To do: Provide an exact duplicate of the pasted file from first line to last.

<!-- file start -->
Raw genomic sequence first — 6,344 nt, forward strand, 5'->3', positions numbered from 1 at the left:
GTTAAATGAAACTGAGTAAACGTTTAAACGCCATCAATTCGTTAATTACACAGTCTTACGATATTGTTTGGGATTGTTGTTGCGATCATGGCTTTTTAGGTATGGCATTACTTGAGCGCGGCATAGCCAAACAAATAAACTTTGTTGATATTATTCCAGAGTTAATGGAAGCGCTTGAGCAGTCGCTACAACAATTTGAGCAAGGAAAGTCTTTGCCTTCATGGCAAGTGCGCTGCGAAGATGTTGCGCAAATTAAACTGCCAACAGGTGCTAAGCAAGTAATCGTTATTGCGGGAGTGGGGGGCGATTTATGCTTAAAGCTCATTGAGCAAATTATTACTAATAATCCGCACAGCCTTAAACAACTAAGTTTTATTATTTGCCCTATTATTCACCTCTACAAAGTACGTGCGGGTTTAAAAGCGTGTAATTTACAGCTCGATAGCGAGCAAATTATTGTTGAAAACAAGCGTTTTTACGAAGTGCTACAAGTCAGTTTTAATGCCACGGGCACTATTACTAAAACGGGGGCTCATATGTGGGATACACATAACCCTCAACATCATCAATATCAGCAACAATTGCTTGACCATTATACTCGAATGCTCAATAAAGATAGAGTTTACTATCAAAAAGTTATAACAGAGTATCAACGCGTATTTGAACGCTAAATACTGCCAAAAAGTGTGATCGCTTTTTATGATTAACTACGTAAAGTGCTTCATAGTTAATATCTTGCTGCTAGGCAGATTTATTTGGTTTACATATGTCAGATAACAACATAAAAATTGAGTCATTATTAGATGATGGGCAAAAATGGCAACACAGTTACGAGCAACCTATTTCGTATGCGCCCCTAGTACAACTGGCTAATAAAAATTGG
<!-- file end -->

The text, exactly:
Raw genomic sequence first — 6,344 nt, forward strand, 5'->3', positions numbered from 1 at the left:
GTTAAATGAAACTGAGTAAACGTTTAAACGCCATCAATTCGTTAATTACACAGTCTTACGATATTGTTTGGGATTGTTGTTGCGATCATGGCTTTTTAGGTATGGCATTACTTGAGCGCGGCATAGCCAAACAAATAAACTTTGTTGATATTATTCCAGAGTTAATGGAAGCGCTTGAGCAGTCGCTACAACAATTTGAGCAAGGAAAGTCTTTGCCTTCATGGCAAGTGCGCTGCGAAGATGTTGCGCAAATTAAACTGCCAACAGGTGCTAAGCAAGTAATCGTTATTGCGGGAGTGGGGGGCGATTTATGCTTAAAGCTCATTGAGCAAATTATTACTAATAATCCGCACAGCCTTAAACAACTAAGTTTTATTATTTGCCCTATTATTCACCTCTACAAAGTACGTGCGGGTTTAAAAGCGTGTAATTTACAGCTCGATAGCGAGCAAATTATTGTTGAAAACAAGCGTTTTTACGAAGTGCTACAAGTCAGTTTTAATGCCACGGGCACTATTACTAAAACGGGGGCTCATATGTGGGATACACATAACCCTCAACATCATCAATATCAGCAACAATTGCTTGACCATTATACTCGAATGCTCAATAAAGATAGAGTTTACTATCAAAAAGTTATAACAGAGTATCAACGCGTATTTGAACGCTAAATACTGCCAAAAAGTGTGATCGCTTTTTATGATTAACTACGTAAAGTGCTTCATAGTTAATATCTTGCTGCTAGGCAGATTTATTTGGTTTACATATGTCAGATAACAACATAAAAATTGAGTCATTATTAGATGATGGGCAAAAATGGCAACACAGTTACGAGCAACCTATTTCGTATGCGCCCCTAGTACAACTGGCTAATAAAAATTGG